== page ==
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During the past two decades China’s steep economic growth and investments in Europe and the United States have failed to produce an image of the country that would at least correlate with that growing influence. With projects ranging from airport and seaport investments to infrastructure construction, China claimed its rightful place as a global player in world economy. We should, however, point out the two major reasons behind China’s weakness to cultivate a positive appearance on western world.

First and most important factor is China herself. Despite admirable efforts such as the Confucius Institute, the increasingly generous scholarships given to foreign students to study in China’s top universities and collaborations on fields of arts and culture; despite the rich history and the influence it will forever exert upon the minds of intellectuals, ranging from military tradition to philosophy and religion; and despite the rapidly growing influence through modern works that become worldwide success in the fields of literature and cinema, the Asian giant hinders its own efforts to create a positive image by failing in the most important field. The field of politics and political influence.

Reading some of the most prominent news outlets in Europe or the United States, one would think that China has infiltrated the political scene so much that simply pulling some strings would turn the world around. I have most recently read opinions of almost conspiratorial magnitude hosted on some of the most respected news platforms, that present China’s ability to politically influence entire countries as an underground infiltration doctrine. A doctrine that has even recruited apps of the most insignificant and immature content such as “Tik Tok” to spy and control!  However, truth and diplomatic reality show something entirely different. The unparalleled ability of the United States to determine the foreign affairs of dozens of states (either by presenting themselves as their most trusted ally or by intervening in bilateral relations and by dictating their foreign policies, often enough even through direct threats and by imposing sanctions and penalties to countries that do not want to go along the American guidelines), has yet to meet a significant resistance from China.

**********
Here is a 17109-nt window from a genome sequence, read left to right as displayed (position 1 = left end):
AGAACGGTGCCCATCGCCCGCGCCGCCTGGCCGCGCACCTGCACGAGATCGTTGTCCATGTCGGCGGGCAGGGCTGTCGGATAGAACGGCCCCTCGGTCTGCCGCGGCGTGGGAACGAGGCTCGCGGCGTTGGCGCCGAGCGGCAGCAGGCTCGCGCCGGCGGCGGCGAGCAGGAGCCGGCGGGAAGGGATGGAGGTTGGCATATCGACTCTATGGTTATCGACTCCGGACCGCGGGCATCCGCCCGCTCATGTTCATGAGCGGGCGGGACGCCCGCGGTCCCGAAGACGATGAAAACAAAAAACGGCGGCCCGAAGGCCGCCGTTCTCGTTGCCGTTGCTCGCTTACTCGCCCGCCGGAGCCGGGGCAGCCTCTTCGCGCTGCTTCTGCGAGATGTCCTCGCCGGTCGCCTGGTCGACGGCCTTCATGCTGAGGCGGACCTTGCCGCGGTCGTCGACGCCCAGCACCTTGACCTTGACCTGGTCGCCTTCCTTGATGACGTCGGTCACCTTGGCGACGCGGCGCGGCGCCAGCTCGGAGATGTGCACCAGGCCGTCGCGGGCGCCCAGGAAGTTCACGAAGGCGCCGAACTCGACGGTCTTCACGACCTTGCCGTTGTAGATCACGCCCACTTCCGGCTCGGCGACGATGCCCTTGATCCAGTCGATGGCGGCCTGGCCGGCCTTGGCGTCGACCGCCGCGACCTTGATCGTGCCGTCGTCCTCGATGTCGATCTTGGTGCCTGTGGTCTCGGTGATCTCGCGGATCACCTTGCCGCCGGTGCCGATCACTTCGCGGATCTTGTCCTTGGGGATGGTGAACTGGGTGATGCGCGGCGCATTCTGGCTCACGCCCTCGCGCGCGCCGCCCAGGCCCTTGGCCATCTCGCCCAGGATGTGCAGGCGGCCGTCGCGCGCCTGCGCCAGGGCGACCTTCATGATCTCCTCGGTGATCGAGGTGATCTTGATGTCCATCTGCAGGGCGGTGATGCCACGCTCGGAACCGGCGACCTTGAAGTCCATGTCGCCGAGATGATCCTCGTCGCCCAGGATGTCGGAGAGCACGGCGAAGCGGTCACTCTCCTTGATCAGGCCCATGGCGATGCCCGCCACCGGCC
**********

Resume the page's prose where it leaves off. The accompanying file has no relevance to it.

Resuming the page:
Admittedly, the United States have shown great skill in political meddling even before the second world war and had the time to perfect its strategies and determine its goals. On the other hand, China is not only new to this kind of game but even when it does involve herself with it, she does so in defense and usually in a crude fashion. We have recently witnessed it again and again during the Hong Kong crisis, where regardless anyone’s stance and views on political matters, the United States have involved themselves with the internal affairs of a foreign state and managed to establish themselves as the morally superior nation against the weak responses from China that nonetheless appealed to reason. This type of defensive approach, response tactics and reasonable compromising may have a fair value in the interior of the country but falls easy prey to foreign diplomatic moves and in the end damages China’s image in the exterior.

Furthermore the positive image of China cannot be cultivated through political action not only due to lack of experience and clear goal of how to utilize it but also due to actual unwillingness to involve herself with local affairs of other countries. A more active involvement from China’s part would be an outright provocation and would disturb the status quo of international politics where the United States and its ruling elite, are the absolute master. Such direct confrontation is deemed risky and unnecessary from Beijing’s part. Meanwhile a positive thought is prevalent that feeds political inactivity. That alongside economic influence, China will gradually and by default, acquire its rightful share in political affairs.

On the other side, China’s image in the west is crumbling due to a carefully planned propaganda campaign. Half-truths and outright lies have been consistently presented as news. For the past couple or more years an interesting phenomenon is becoming more and more prevalent. News networks that on one page present the great economic deals with Chinese companies and on the next attack China’s immoral behavior towards minorities, Muslims, blacks and more recently Hong Kong. It vividly comes to my mind an article from probably the most circulated and credible newspaper of Greece that claimed that Han Chinese were stationed among Uighur families to make sure they eat their ration of pork as  a method to deradicalize their Muslim faith! This type of “news” of course has no traceable or credible source to which one can refer to. In the best case the source is an unverified testimony or a satellite photo of a removed Muslim site. Yet they are tools, acceptable and useful in the political race that has been ongoing after the official recognition of China as a new, independent, and powerful player in the international scene. The more outrageous these news are, the more circulation they enjoy. The more circulation they enjoy the more smear they achieve upon China. A constant attempt to tarnish China’s image is an undoubtful fact; regularly presented as immoral, untrustworthy, and malicious. The recent Covid-19 crisis has been the battlefield upon which China suffered yet another political defeat and a stain on her image among the Western countries.  In many cases this smear campaign was unleashed even through governments and officials such as President Trump and Mike Pompeo.

This political game is leading to more and more countries slowly or more rapidly turning against China, and while Chinese money is welcome, China’s influence is diminishing until entirely ousted from any grasp on geopolitical affairs.